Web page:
At this point, why do we need two perspectives — especially when one belongs to a character with so little development? Memory, the show argues, is notoriously unreliable. It’s shaped more by emotion and self-image than the absolute truth. But there’s something about the scene in which Noah and Juliette meet at a café that bothers me. From her perspective, he’s already downed half a bottle of wine by the time she sits downs. She’s a bit too concerned to fully engage with him and gets a call from Sabine that sends her racing home to find Etienne dead. From his perspective, he’s the one who goes to meet her at the café, and she seems a bit harsh about her marriage. “Do you think you’re some expert on affairs? Why? Because you wrote a book?” she tells him. “Let me tell you something about my marriage you don’t know: Etienne made you look like an amateur.”
A handful of differences are interesting, like the lack of subtitles in Noah’s point of view when they bump into Juliette’s friends. He doesn’t know French, so that is a nice touch. Others, like Juliette’s quote above, feel overly written. But more than anything, these dueling perspectives put the show’s failure to establish context and time under a harsh light. When exactly are these characters having these recollections? A day after these events? A week? A year?
Without context or a proper frame, the structure of the show simply falls apart. In season one, the characters’ scenes with the detective acted as the only objective part of the series. They provided a neat framing device that helped separate the present day from past memories. In season two, Noah’s trial acted as a similar device. In season three, no scenes are completely divorced from characters’ perspectives, which means no part of the narrative acts as the absolute truth or marks a present point in time. Without these elements, the stark differences in people’s memories lack relevance and logic.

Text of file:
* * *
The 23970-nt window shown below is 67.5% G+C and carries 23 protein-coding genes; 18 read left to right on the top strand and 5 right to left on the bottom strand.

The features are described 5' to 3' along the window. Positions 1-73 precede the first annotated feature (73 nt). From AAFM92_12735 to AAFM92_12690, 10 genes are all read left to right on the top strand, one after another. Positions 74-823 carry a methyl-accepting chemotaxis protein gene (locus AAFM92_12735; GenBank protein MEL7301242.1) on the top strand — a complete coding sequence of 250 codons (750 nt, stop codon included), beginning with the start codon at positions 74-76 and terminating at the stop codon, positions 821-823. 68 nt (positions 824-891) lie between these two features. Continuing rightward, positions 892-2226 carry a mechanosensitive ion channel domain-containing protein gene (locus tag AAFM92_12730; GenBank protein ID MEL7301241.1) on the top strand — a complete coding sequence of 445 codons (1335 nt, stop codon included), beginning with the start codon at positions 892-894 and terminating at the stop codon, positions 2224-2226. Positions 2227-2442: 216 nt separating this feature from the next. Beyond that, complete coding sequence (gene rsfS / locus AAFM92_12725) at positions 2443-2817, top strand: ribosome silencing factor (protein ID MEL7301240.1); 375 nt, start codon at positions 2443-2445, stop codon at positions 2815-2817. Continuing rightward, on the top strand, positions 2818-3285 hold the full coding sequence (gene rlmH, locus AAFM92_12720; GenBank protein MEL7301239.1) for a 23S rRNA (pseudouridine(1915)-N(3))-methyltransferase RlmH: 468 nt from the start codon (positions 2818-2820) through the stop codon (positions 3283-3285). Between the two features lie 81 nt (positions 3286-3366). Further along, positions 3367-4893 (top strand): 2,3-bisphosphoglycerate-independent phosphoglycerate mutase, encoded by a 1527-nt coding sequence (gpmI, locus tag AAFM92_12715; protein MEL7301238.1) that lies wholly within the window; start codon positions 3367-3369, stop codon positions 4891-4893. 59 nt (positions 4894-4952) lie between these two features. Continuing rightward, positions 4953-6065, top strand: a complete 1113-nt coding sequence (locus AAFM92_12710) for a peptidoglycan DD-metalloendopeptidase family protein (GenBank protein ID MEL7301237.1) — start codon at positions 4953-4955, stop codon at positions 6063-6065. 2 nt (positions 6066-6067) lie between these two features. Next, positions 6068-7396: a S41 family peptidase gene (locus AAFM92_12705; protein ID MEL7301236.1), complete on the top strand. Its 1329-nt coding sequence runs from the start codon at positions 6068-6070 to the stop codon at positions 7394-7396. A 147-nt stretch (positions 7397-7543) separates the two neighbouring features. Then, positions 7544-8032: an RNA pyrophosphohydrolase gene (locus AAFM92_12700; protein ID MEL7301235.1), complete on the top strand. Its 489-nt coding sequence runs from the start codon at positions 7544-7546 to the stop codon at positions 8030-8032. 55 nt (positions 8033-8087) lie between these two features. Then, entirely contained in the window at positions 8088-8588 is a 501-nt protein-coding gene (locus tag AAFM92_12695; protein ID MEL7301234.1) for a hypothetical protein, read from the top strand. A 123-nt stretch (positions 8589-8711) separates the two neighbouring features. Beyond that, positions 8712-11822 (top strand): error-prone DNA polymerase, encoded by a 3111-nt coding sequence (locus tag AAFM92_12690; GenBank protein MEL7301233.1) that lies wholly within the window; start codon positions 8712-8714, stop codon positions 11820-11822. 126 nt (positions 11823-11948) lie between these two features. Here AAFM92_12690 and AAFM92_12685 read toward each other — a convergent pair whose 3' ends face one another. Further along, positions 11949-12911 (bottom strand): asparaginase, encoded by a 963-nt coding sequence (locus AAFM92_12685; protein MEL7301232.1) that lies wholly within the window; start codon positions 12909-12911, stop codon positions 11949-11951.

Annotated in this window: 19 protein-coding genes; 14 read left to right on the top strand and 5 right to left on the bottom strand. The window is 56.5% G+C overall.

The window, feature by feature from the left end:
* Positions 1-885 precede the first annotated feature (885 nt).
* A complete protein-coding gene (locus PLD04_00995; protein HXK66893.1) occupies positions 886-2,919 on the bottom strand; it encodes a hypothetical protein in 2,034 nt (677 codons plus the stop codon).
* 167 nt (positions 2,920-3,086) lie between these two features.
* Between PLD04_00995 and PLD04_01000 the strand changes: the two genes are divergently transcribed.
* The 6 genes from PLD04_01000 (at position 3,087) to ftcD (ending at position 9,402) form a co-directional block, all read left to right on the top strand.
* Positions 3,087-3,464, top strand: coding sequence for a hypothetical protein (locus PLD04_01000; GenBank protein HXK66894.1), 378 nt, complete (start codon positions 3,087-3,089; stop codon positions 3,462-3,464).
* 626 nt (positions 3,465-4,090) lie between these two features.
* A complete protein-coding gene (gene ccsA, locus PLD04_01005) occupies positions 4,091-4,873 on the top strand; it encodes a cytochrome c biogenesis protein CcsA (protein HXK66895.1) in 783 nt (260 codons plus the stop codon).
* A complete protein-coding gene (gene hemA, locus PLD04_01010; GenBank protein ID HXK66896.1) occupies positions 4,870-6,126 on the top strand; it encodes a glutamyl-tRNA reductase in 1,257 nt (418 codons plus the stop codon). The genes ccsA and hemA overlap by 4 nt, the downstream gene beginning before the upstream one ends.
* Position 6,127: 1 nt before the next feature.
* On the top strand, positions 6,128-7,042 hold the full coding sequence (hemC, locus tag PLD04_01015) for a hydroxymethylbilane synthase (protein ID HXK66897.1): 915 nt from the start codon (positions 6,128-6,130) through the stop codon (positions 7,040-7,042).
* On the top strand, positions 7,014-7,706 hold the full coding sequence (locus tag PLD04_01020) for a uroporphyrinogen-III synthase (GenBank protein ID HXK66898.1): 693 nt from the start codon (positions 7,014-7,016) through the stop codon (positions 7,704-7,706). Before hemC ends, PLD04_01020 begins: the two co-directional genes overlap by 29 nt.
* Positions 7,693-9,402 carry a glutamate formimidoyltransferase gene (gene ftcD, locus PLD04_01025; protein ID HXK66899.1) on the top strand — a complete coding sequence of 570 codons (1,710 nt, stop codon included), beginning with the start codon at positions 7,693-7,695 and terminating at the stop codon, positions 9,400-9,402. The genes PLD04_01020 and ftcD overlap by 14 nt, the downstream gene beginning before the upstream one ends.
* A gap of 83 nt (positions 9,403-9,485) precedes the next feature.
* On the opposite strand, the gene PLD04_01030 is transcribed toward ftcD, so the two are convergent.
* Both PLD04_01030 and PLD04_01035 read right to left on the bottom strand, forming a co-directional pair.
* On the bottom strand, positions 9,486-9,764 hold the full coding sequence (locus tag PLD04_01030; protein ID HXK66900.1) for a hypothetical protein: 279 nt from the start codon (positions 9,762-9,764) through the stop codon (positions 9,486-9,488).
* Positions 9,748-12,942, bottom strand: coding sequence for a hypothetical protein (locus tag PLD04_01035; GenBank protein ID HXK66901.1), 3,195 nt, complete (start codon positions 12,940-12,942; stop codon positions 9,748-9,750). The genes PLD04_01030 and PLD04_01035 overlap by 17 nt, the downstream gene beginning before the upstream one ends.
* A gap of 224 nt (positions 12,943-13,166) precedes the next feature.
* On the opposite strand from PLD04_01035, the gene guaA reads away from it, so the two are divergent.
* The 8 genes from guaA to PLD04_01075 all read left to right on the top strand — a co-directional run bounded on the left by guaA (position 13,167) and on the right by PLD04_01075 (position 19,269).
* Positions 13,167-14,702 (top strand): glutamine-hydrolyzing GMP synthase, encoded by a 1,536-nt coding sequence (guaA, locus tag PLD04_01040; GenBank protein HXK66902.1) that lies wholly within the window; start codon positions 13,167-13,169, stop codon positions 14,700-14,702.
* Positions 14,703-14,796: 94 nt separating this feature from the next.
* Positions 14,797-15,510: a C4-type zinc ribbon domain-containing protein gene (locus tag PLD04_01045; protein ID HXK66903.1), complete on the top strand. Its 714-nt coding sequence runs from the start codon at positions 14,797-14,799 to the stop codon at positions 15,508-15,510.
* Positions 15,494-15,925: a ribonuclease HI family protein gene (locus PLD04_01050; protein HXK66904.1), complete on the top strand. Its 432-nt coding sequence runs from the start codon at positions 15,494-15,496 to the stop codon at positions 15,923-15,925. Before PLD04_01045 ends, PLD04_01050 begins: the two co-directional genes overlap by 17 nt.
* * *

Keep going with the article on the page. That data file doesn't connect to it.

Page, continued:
While Juliette struggles with Etienne’s place in her life, Noah is forced to confront his role as a father. As he strolls through Paris, he comes upon an ad for Furkat’s new exhibition — only to pass by the gallery moments later. He thinks he sees Whitney inside, but it’s just a lookalike who is acting as Furkat’s latest paramour. Instead, Whitney is spending time as Furkat’s sex toy and errand girl, with neither the respect nor care she deserves. Furkat invites Noah to the exhibition opening, laying on thick every disgusting aspect of his character.
When Noah goes to the opening, he opts not to go inside and instead watches Whitney serve wine and be ignored by Furkat. Fed up, Whitney decides to leave and their argument spills onto the street. “I don’t want to be your assistant. I love you,” she says. Furkat, proving himself to be more than just a terrible partner, gets downright abusive. “Learn your place,” he shouts after backhanding her. Noah rushes to the rescue, but Whitney holds him back from going inside and causing any havoc. Think about this: In order to make Noah the good guy, The Affair had to invent a man so selfish and disgusting that anyone would look good in comparison. Furkat isn’t a character. He’s a caricature solely constructed to facilitate Noah’s redemption. The same can be said about Gunther.